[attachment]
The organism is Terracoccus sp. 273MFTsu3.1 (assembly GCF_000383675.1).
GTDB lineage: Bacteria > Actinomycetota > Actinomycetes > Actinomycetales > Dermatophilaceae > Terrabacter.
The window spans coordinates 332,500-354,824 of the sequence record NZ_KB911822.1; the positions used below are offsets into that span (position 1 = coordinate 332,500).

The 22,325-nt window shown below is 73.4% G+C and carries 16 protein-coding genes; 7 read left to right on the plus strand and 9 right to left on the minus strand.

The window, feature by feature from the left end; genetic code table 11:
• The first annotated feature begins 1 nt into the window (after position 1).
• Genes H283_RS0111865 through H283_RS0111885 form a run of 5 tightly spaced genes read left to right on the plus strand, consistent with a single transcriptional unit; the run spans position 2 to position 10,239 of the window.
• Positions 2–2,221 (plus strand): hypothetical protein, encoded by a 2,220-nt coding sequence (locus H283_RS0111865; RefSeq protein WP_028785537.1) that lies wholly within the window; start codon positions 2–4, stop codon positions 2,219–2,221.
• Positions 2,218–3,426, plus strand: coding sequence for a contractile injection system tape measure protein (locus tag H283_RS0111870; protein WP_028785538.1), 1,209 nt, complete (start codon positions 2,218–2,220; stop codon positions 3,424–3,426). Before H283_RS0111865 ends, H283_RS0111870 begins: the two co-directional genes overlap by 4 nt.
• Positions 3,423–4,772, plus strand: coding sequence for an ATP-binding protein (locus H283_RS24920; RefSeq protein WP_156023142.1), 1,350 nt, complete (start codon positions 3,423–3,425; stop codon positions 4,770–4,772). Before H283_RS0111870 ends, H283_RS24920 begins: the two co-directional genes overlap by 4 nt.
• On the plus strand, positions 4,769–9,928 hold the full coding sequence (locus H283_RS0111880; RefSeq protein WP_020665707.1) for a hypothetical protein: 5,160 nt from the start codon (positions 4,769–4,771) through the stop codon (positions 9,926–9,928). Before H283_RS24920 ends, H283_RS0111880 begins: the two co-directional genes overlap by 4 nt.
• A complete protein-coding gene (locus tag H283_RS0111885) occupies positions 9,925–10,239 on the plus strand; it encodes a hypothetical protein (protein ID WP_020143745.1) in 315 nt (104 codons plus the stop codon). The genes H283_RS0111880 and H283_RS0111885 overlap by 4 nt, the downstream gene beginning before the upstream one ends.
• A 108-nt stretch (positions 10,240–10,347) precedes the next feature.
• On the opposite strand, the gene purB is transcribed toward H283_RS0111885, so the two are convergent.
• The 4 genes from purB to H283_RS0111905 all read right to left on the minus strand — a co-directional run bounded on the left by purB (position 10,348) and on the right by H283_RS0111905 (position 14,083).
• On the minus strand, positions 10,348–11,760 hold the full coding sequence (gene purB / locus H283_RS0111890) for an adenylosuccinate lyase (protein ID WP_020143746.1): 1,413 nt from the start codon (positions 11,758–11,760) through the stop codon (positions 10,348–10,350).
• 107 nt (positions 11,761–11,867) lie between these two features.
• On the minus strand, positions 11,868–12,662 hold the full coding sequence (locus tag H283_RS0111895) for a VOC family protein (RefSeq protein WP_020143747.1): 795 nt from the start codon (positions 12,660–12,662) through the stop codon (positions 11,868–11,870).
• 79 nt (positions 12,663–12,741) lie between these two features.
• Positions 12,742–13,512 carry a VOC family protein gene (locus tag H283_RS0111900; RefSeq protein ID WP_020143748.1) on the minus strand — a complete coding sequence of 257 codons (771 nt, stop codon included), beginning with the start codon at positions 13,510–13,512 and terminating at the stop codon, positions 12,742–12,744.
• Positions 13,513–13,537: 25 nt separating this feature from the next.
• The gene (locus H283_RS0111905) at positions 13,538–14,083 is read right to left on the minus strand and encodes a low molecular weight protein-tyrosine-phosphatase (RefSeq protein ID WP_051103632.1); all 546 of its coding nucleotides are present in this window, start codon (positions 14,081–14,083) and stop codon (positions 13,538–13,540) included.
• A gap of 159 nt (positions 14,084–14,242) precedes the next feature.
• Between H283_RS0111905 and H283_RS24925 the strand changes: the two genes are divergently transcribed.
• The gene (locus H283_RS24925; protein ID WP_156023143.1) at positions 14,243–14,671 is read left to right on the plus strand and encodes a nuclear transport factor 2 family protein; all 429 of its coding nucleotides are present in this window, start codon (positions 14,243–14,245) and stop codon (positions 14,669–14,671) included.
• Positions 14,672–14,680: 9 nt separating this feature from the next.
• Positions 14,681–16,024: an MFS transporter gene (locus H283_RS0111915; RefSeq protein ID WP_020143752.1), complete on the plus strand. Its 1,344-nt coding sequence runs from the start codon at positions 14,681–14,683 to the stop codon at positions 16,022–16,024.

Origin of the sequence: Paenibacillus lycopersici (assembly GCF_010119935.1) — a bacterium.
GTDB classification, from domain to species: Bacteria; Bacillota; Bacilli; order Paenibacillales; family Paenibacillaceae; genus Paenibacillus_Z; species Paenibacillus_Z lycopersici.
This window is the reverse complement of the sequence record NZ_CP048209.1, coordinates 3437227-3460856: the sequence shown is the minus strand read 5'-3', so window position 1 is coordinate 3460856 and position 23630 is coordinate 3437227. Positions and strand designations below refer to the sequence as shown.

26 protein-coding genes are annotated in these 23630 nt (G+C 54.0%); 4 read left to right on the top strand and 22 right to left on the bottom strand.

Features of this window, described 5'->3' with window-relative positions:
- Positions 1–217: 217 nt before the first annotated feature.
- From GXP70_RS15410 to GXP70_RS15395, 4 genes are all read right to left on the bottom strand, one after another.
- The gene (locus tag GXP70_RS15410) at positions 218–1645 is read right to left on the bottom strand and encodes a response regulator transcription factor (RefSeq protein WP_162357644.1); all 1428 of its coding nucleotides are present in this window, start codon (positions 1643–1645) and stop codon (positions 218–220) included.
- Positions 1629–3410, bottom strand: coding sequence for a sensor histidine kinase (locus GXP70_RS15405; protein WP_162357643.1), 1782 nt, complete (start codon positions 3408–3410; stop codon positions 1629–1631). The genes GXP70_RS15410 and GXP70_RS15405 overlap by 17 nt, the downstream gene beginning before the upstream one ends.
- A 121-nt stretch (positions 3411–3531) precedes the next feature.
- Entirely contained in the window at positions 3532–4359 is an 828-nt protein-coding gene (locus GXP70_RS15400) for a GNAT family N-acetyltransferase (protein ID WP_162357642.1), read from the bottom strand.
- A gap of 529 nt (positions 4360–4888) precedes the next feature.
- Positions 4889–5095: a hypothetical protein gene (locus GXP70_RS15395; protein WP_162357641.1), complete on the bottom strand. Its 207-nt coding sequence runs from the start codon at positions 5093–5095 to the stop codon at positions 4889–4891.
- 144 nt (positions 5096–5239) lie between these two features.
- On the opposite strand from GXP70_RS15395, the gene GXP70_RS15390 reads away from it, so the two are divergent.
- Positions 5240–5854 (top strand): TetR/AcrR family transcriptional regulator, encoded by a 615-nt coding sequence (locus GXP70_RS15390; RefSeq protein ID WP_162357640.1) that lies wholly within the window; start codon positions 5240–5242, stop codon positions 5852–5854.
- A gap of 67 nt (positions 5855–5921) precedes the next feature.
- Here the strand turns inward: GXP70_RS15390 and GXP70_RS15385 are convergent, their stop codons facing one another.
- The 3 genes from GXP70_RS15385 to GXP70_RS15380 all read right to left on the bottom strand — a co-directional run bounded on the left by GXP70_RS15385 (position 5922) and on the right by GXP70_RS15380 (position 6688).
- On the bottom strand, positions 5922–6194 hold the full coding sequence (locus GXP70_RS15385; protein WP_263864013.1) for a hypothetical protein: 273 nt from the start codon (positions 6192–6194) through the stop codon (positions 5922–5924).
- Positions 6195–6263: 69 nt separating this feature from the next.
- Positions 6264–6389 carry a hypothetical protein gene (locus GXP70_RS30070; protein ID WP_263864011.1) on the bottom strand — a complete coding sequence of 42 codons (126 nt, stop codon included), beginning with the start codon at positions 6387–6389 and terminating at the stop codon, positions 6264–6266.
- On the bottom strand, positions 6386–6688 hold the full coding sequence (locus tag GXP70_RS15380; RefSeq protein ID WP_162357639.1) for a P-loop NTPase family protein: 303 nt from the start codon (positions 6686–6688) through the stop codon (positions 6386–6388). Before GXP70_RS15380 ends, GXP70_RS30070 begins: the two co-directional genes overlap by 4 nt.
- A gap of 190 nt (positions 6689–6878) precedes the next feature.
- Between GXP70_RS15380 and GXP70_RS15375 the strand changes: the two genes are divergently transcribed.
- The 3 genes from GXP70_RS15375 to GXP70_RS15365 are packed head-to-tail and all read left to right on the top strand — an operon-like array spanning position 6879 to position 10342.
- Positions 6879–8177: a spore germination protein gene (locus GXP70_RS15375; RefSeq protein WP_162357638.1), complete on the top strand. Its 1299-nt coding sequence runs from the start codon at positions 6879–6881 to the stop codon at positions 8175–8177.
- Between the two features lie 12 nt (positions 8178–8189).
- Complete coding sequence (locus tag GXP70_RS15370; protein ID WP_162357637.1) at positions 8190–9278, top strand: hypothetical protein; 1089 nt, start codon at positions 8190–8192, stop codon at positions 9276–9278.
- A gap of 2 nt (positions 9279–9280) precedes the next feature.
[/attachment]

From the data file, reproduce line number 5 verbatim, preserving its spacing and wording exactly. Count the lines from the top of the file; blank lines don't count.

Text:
The window, feature by feature from the left end; genetic code table 11: